Barbara_dennerlein-junkanoo_span3
November 1997

Barbara Dennerlein
Junkanoo
Verve

For her second Verve release, organist Dennerlein has surrounded herself with some pretty impressive company, which seems to elevate her own playing to a new level. Longtime associates like drummer Dennis Chambers, vibist Joe Locke and guitarist Mitch Watkins (bandmates from her days with Enja) are back on board. But it's the presence of ringers like David Murray, David Sanchez, Randy Brecker, Frank Lacy and Howard Johnson that provides the real spark here.

The funk-rock opener, "A Cat Strikes Back," has a swaggering Brecker Brothers-ish quality and features some open ended soloing by Randy himself. The soul-jazz boogaloo, "Walk On Air," grooves along steadily with earthy commentary by Brecker on muted trumpet, Howard Johnson on tuba, Murray on tenor sax and Dennerlein getting down and dirty on the B-3. "Just Play," full of tight horn hits from a four piece section, swings ferociously and features some heated exchanges between Lacy, Brecker, Murray and Dennerlein.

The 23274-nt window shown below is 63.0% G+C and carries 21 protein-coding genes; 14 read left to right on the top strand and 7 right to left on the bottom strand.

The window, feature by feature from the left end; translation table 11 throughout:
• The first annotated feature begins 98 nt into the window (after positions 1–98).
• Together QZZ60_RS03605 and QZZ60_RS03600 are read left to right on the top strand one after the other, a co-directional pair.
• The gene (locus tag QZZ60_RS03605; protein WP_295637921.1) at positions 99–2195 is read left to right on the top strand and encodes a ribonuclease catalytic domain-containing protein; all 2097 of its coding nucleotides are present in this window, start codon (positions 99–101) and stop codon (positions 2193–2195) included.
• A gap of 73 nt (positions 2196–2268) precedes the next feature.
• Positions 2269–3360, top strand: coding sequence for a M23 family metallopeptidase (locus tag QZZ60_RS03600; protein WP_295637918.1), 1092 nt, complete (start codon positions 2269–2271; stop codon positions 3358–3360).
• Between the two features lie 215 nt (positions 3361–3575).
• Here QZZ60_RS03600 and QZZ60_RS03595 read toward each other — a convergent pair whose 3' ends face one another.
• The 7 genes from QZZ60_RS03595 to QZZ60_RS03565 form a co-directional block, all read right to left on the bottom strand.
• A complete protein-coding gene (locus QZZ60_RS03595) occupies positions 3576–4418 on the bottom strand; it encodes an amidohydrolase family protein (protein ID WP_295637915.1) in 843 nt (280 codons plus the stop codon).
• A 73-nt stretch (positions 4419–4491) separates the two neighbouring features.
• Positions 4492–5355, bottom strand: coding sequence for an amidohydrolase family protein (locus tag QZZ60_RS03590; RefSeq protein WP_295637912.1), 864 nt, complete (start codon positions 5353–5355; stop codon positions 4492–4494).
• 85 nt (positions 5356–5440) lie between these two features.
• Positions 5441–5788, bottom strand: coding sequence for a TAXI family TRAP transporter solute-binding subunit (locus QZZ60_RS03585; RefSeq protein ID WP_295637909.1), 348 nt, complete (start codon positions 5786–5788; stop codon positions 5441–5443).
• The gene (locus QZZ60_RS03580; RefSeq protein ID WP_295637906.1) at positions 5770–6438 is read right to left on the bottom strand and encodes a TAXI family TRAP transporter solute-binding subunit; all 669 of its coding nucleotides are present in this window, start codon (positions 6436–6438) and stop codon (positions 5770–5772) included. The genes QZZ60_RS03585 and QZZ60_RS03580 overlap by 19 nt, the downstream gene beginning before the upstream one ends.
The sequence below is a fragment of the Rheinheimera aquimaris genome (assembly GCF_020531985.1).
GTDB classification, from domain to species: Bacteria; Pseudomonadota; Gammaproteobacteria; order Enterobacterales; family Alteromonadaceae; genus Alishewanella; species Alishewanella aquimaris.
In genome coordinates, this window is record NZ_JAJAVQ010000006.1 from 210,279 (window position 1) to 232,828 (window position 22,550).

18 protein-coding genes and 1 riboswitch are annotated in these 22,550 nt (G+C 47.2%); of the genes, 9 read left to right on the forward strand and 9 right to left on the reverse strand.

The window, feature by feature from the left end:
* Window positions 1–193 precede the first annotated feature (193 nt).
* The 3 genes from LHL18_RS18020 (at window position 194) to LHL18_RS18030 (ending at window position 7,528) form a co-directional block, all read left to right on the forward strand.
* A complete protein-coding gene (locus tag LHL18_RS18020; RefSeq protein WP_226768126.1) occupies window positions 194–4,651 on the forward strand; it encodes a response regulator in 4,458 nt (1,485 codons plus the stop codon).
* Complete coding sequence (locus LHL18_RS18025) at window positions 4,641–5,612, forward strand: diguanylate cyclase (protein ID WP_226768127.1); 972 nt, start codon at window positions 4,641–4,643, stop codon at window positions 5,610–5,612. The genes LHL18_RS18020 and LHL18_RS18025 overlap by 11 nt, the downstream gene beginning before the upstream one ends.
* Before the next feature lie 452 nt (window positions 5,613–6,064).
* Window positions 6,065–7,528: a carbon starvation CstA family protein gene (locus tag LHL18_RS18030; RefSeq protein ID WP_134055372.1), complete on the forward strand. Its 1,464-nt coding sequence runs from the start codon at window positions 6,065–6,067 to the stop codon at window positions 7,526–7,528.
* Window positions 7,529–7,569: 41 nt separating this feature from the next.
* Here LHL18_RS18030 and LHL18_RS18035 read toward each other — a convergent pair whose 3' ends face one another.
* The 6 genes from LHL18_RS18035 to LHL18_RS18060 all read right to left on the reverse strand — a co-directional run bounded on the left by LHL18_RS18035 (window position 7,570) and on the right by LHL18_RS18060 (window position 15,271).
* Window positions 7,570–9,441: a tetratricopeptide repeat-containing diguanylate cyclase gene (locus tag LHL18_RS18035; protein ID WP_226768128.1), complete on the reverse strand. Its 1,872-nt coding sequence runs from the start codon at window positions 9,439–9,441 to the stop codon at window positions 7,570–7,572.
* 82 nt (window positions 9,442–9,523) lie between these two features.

The organist showcases her penchant for the blues on "Nightowls," a dark number highlighting Joe Locke's vibes and a typically nonconformist tenor solo from Murray, and on "Samba And The Drum Stick," a sprightly groover that also serves as a showcase for Chambers' incredible sense of independence on the kit. "Easy Going" is yet another variation on the well worn "Killer Joe" motif featuring pungent solos by Watkins and Murray and an extended bass pedals solo by the talented organist.

Compositionally, Dennerlein makes her most original statements on "Visions," which features some exhilarating solo work from Sanchez on tenor sax and Thomas Chapin on flute and the fragile trio number "Andre's Mood," one of two numbers she performs on grand piano. She closes on an exuberant note with the churning title track. Percussionist Don Alias and upright bassist Lonnie Plaxico provide the hypnotic Afro-Caribbean groove while Barbara lays down some wicked B-3 licks alongside Watkins, Brecker and Murray on bass clarinet.

This is Barbara's most ambitious and by far her best project to date.

Originally published in November 1997
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